Quick Takes: Scholar Released From Iranian Prison, Harvard's $34.9 Billion, Fire Warnings, Gender Gap in Vet Schools, Early Obstacles at 2-Year Colleges, Purdue Pays $500,000 in Student's Death, Questions on Private Loans, Criticism of Anti-Boycott Stance

  • Haleh Esfandiari, director of the Middle East Program at the Woodrow Wilson Center for Scholars, was released on bail from a prison in Iran Wednesday, Reuters reported.
  • August 22, 2007
  • Haleh Esfandiari, director of the Middle East Program at the Woodrow Wilson Center for Scholars, was released on bail from a prison in Iran Wednesday, Reuters reported. Esfandiari, an Iranian-American, was visiting her mother when she was arrested in May and charged with espionage -- a charge viewed by her scholarly colleagues as clearly absurd. Reuters quoted Esfandiari's lawyer as saying that she would be able to leave the country. The Wilson Center, which has been involved in efforts to free Esfandiari, has maintained a Web site with extensive information on the case.
  • Harvard University announced Tuesday that its endowment enjoyed returns of 23 percent in the fiscal year ending June 30, bringing its total value to $34.9 billion. Harvard's endowment is the largest of any university in the world; income from the endowment provides 32 percent of the university's annual income. While national comparisons aren't available yet for this fiscal year, here's some perspective. If you took last year's endowment totals for the top seven public universities (several of them systems) -- the University of Texas, the University of California, the University of Michigan, the University of Virginia, the University of Minnesota, Ohio State University and the University of Pittsburgh -- and added them together, they would still need a few hundred thousand dollars to reach Harvard's level.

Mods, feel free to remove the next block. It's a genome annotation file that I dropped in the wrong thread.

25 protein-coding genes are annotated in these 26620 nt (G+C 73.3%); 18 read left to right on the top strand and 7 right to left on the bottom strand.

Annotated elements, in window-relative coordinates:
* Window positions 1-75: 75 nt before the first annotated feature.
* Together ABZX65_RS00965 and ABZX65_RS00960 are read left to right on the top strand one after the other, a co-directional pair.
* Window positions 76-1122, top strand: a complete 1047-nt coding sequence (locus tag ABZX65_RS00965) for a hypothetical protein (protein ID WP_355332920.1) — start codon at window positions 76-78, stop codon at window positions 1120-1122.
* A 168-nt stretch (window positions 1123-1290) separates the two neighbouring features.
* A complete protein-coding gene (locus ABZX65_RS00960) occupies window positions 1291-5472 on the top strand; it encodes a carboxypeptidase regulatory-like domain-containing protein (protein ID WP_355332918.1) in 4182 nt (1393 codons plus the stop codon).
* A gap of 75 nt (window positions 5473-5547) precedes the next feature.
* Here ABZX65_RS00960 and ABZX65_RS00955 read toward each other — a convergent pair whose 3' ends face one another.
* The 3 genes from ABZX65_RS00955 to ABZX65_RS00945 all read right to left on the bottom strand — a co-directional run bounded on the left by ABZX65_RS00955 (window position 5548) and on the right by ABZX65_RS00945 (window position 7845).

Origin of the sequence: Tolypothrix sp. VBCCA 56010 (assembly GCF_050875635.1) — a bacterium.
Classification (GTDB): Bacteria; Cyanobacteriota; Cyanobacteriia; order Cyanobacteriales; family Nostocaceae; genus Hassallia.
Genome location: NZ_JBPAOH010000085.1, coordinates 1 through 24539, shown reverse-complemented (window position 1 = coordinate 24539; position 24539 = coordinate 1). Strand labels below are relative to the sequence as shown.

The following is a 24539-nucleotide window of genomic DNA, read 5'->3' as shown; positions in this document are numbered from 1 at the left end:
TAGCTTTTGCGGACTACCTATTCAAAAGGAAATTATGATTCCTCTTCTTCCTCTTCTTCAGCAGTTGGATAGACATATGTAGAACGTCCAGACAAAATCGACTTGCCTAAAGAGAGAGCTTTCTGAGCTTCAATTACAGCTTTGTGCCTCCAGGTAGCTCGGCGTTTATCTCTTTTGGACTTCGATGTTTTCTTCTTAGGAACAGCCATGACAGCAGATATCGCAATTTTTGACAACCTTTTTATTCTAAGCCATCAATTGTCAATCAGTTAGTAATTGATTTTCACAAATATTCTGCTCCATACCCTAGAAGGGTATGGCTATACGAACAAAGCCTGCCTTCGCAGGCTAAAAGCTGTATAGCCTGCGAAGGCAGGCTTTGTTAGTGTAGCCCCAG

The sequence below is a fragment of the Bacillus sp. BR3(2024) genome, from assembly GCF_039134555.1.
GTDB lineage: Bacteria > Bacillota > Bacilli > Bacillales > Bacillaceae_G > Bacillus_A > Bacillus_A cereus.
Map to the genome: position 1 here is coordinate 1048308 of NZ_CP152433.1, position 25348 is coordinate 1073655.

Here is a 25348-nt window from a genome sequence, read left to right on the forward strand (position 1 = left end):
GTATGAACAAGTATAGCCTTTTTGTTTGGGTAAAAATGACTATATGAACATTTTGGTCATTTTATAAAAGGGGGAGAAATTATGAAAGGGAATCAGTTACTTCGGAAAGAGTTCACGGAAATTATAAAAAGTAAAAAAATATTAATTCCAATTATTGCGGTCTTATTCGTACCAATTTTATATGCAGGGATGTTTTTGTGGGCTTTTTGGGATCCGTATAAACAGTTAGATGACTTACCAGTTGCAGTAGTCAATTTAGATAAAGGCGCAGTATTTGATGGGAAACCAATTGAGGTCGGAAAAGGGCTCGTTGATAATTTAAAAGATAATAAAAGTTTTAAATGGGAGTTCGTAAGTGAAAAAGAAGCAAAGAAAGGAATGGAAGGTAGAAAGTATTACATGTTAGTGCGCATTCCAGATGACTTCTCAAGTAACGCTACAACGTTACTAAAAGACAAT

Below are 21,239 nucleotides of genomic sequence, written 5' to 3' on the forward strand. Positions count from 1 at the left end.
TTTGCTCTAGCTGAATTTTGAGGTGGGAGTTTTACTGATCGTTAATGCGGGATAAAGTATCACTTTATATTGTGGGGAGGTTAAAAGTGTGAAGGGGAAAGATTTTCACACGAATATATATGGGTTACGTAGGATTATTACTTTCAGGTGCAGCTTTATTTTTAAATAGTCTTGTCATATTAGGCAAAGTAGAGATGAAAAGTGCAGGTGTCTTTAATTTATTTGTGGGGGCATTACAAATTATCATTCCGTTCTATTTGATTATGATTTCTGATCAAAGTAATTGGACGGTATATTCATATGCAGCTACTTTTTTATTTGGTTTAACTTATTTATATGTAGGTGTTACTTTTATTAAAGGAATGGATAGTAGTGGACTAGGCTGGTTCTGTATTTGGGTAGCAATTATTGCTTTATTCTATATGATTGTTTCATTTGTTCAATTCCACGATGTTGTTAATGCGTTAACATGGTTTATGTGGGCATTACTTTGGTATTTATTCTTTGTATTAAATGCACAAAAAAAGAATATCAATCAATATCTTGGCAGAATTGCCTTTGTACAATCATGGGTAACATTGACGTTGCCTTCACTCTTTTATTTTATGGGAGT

• With the number of fires in campus housing increasing in recent years, federal officials on Wednesday released statistics designed to impress upon students the importance of fire safety. Two key data points: The number of fires increased to 3,300 in 2005, up from 1,800 in 1998. Cooking equipment causes 72 percent of dormitory fires.
  • Schools of veterinary medicine are increasingly struggling to recruit male students. The Boston Globe reported that women made up 89 percent of last year's new vet students at Tufts University and that at Michigan State University and the University of California at Davis, women make up 88 percent and 81 percent, respectively, of incoming students.
  • Six of 10 students who enter California community colleges with high school diplomas and plans to transfer to four-year institutions either drop out or lower their academic goals after just one semester, according to a new report from Policy Analysis for California Education.
  • Purdue University announced Wednesday that it paid $500,000 to the parents of Wade Steffey, a student who died in January when he entered an electrical vault in the basement of a dormitory -- through a door that was unlocked or not securely latched -- and was accidentally electrocuted. His body was not found for two months, despite extensive searches. The university also agreed to establish a $100,000 scholarship in Steffey's memory.
  • A new analysis from the American Council on Education found that many students who take out private loans would qualify for federally backed loans, which typically have lower interest rates and more protections for borrowers. The new report is similar to several others in the last year.
  • Karen Hitchcock, the principal of Queen's University, in Ontario, is among the many college and university presidents who have condemned a push by Britain's main faculty union for a boycott of of Israeli academics and universities. Hitchcock placed a statement, in which she called the boycott "antithetical to the core value of academic freedom," on the university's Web site. Now the Queen's Coalition Against Racial and Ethnic Discrimination is criticizing Hitchcock, saying she should not have taken a position on the boycott without seeking the opinions of others at the university. Margaret Pappano, a professor of English literature and a member of the group, told The Toronto Star that the move was "blatantly political," adding that "you can't be silent for years about what's gone on to Palestinian academic freedom and suddenly issue a statement of support for Israeli academic freedom without it having political connotations."
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